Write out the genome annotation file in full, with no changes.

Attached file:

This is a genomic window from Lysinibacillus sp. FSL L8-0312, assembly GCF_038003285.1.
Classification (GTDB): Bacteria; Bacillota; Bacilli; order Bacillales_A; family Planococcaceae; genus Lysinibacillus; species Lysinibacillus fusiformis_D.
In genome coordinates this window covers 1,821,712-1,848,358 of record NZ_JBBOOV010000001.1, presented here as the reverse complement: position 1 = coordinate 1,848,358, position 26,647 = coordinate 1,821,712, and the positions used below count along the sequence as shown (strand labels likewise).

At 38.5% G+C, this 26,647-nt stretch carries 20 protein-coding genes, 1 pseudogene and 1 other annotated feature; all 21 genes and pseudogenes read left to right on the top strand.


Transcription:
This is a genomic window from Lysinibacillus sp. FSL L8-0312, assembly GCF_038003285.1.
Classification (GTDB): Bacteria; Bacillota; Bacilli; order Bacillales_A; family Planococcaceae; genus Lysinibacillus; species Lysinibacillus fusiformis_D.
In genome coordinates this window covers 1,821,712-1,848,358 of record NZ_JBBOOV010000001.1, presented here as the reverse complement: position 1 = coordinate 1,848,358, position 26,647 = coordinate 1,821,712, and the positions used below count along the sequence as shown (strand labels likewise).

At 38.5% G+C, this 26,647-nt stretch carries 20 protein-coding genes, 1 pseudogene and 1 other annotated feature; all 21 genes and pseudogenes read left to right on the top strand.